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I want to know what is the cost of running a Windows Application Server.

I know the cost of running a Linux server with Java based Application Server is probably zero.

What is the cost of running a windows based server on which all Apps are written in C#? I assume is is just the license cost of a copy of Windows Server.

Is this true? Are there any other hidden cost for hosting with WIndows?

I think with Cloud based hosting, these license costs can be avoided then.

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6 Answers 6

The real costs in hosting are:

  • Power
  • Bandwidth
  • People to manage the box
  • Backups

Hardware and software amortize real, real quick.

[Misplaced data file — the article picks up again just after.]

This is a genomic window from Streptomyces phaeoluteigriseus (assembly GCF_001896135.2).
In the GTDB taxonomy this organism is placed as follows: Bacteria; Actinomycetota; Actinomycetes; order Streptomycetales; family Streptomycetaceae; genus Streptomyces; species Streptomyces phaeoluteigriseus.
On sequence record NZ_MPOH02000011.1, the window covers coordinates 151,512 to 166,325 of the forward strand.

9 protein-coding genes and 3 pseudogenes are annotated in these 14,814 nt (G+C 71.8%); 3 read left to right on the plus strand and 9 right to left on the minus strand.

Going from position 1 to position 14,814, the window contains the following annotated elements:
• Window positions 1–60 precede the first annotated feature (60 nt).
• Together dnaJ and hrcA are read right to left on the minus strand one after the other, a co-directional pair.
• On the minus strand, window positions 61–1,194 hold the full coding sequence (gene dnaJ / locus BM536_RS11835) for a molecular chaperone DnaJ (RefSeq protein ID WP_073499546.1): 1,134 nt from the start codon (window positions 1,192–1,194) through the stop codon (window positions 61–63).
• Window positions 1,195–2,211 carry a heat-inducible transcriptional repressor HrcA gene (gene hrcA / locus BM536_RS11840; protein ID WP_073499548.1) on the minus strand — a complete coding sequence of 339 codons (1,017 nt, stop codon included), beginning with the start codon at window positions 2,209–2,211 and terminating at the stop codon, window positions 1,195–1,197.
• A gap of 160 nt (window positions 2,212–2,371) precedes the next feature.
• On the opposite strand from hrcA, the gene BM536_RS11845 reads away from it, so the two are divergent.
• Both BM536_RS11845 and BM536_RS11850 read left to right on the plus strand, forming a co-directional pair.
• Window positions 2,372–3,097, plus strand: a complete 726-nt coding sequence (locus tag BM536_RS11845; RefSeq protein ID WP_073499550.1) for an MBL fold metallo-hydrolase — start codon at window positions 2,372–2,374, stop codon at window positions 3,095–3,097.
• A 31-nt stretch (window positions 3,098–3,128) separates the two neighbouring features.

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This is why prices are mostly comparable in shared or VM hosting plans. –  Jeremy Oct 6 '11 at 19:25
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Yes a windows license costs money, a windows server (required for some kinds of Microsoft software development, e.g. SharePoint) costs more. So does the hardware (but hardware isn't free on linux either).

There are limits to the hosting abilities of windows non-server boxes. Keep this in mind if you need IIS. Also keep in mind that Microsoft offers development versions of many of their products at a greatly reduced cost (don't buy the full edition until you close a sale to justify it).

Do you need an IDE or command line building? Free? Or Paid?
Do you need a database? What kind? Free? SQL Server? Which version of SQL Server?

If you are selling software, MySQL isn't always the best choice. Suddenly, that "free" RDBMS comes with an annual and sky-high fee.

So, to answer your question...are there hidden costs? It depends.